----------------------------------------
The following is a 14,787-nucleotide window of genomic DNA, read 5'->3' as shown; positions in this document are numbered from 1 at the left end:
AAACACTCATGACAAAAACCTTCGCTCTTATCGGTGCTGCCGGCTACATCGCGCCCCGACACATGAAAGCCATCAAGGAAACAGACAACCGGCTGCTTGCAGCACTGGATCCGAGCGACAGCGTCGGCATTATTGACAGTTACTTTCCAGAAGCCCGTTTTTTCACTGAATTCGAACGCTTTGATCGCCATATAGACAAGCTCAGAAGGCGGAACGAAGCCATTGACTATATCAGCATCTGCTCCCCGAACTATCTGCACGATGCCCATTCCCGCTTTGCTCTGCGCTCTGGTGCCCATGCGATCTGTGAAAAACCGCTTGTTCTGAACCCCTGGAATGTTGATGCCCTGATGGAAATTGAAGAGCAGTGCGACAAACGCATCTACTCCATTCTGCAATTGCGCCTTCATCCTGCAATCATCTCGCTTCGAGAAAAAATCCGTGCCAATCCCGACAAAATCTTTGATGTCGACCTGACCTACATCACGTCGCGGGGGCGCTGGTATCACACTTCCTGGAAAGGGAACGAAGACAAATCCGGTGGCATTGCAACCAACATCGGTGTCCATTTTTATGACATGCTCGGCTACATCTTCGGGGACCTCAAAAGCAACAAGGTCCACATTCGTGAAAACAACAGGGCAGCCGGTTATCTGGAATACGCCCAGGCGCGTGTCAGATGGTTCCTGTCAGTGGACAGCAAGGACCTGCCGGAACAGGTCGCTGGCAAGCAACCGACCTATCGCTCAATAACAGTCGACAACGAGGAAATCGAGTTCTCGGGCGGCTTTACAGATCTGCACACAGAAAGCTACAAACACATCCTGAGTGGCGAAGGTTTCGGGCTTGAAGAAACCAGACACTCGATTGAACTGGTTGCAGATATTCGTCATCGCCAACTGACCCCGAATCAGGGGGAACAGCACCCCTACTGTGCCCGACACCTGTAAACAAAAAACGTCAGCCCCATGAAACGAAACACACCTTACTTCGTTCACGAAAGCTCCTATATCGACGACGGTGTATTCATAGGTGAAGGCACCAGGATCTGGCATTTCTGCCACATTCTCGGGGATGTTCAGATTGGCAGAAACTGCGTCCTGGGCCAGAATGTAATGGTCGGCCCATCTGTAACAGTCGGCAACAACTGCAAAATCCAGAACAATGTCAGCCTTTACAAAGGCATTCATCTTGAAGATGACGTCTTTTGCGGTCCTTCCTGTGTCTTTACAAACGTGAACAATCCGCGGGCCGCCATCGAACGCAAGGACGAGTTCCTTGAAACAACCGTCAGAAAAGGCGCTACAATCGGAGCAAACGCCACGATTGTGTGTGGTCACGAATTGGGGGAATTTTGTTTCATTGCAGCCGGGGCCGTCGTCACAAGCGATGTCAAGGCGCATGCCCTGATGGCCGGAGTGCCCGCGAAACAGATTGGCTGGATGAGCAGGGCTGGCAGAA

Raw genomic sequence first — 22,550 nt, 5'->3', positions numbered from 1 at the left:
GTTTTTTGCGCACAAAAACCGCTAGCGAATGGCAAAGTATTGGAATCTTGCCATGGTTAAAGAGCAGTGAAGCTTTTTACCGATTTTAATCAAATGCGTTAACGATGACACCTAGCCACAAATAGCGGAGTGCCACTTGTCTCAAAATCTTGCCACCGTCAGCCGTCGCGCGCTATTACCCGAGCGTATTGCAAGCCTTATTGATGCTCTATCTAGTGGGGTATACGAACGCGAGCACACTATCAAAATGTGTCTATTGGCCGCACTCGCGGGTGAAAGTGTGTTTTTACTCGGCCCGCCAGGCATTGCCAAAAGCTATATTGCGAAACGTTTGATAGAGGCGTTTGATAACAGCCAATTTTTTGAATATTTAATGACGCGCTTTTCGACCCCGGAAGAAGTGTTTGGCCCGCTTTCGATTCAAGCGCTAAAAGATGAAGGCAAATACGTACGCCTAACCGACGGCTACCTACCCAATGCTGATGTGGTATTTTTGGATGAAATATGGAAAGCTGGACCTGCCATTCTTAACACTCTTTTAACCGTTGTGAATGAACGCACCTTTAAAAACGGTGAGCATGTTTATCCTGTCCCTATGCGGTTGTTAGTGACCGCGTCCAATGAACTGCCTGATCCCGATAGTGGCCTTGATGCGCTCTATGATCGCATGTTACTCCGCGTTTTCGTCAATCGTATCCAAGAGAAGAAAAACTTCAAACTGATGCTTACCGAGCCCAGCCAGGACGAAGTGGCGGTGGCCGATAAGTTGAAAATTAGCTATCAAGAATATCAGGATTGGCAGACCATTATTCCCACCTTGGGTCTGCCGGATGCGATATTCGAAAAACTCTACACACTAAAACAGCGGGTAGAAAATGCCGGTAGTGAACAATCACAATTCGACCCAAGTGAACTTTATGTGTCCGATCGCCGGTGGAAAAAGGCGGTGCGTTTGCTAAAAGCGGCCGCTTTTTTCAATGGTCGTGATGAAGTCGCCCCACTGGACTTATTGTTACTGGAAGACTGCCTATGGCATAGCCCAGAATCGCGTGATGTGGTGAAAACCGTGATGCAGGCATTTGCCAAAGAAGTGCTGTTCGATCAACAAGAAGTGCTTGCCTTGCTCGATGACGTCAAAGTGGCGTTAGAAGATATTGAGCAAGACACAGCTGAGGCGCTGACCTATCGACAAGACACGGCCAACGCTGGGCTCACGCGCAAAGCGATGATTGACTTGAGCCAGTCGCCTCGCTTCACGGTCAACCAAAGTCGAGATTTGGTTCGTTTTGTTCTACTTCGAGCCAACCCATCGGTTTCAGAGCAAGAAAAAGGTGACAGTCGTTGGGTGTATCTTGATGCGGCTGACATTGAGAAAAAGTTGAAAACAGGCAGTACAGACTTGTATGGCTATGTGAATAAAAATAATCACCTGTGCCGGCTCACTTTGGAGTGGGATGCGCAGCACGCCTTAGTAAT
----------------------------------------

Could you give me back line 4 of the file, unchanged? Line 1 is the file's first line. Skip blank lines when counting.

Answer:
GTTTTTTGCGCACAAAAACCGCTAGCGAATGGCAAAGTATTGGAATCTTGCCATGGTTAAAGAGCAGTGAAGCTTTTTACCGATTTTAATCAAATGCGTTAACGATGACACCTAGCCACAAATAGCGGAGTGCCACTTGTCTCAAAATCTTGCCACCGTCAGCCGTCGCGCGCTATTACCCGAGCGTATTGCAAGCCTTATTGATGCTCTATCTAGTGGGGTATACGAACGCGAGCACACTATCAAAATGTGTCTATTGGCCGCACTCGCGGGTGAAAGTGTGTTTTTACTCGGCCCGCCAGGCATTGCCAAAAGCTATATTGCGAAACGTTTGATAGAGGCGTTTGATAACAGCCAATTTTTTGAATATTTAATGACGCGCTTTTCGACCCCGGAAGAAGTGTTTGGCCCGCTTTCGATTCAAGCGCTAAAAGATGAAGGCAAATACGTACGCCTAACCGACGGCTACCTACCCAATGCTGATGTGGTATTTTTGGATGAAATATGGAAAGCTGGACCTGCCATTCTTAACACTCTTTTAACCGTTGTGAATGAACGCACCTTTAAAAACGGTGAGCATGTTTATCCTGTCCCTATGCGGTTGTTAGTGACCGCGTCCAATGAACTGCCTGATCCCGATAGTGGCCTTGATGCGCTCTATGATCGCATGTTACTCCGCGTTTTCGTCAATCGTATCCAAGAGAAGAAAAACTTCAAACTGATGCTTACCGAGCCCAGCCAGGACGAAGTGGCGGTGGCCGATAAGTTGAAAATTAGCTATCAAGAATATCAGGATTGGCAGACCATTATTCCCACCTTGGGTCTGCCGGATGCGATATTCGAAAAACTCTACACACTAAAACAGCGGGTAGAAAATGCCGGTAGTGAACAATCACAATTCGACCCAAGTGAACTTTATGTGTCCGATCGCCGGTGGAAAAAGGCGGTGCGTTTGCTAAAAGCGGCCGCTTTTTTCAATGGTCGTGATGAAGTCGCCCCACTGGACTTATTGTTACTGGAAGACTGCCTATGGCATAGCCCAGAATCGCGTGATGTGGTGAAAACCGTGATGCAGGCATTTGCCAAAGAAGTGCTGTTCGATCAACAAGAAGTGCTTGCCTTGCTCGATGACGTCAAAGTGGCGTTAGAAGATATTGAGCAAGACACAGCTGAGGCGCTGACCTATCGACAAGACACGGCCAACGCTGGGCTCACGCGCAAAGCGATGATTGACTTGAGCCAGTCGCCTCGCTTCACGGTCAACCAAAGTCGAGATTTGGTTCGTTTTGTTCTACTTCGAGCCAACCCATCGGTTTCAGAGCAAGAAAAAGGTGACAGTCGTTGGGTGTATCTTGATGCGGCTGACATTGAGAAAAAGTTGAAAACAGGCAGTACAGACTTGTATGGCTATGTGAATAAAAATAATCACCTGTGCCGGCTCACTTTGGAGTGGGATGCGCAGCACGCCTTAGTAAT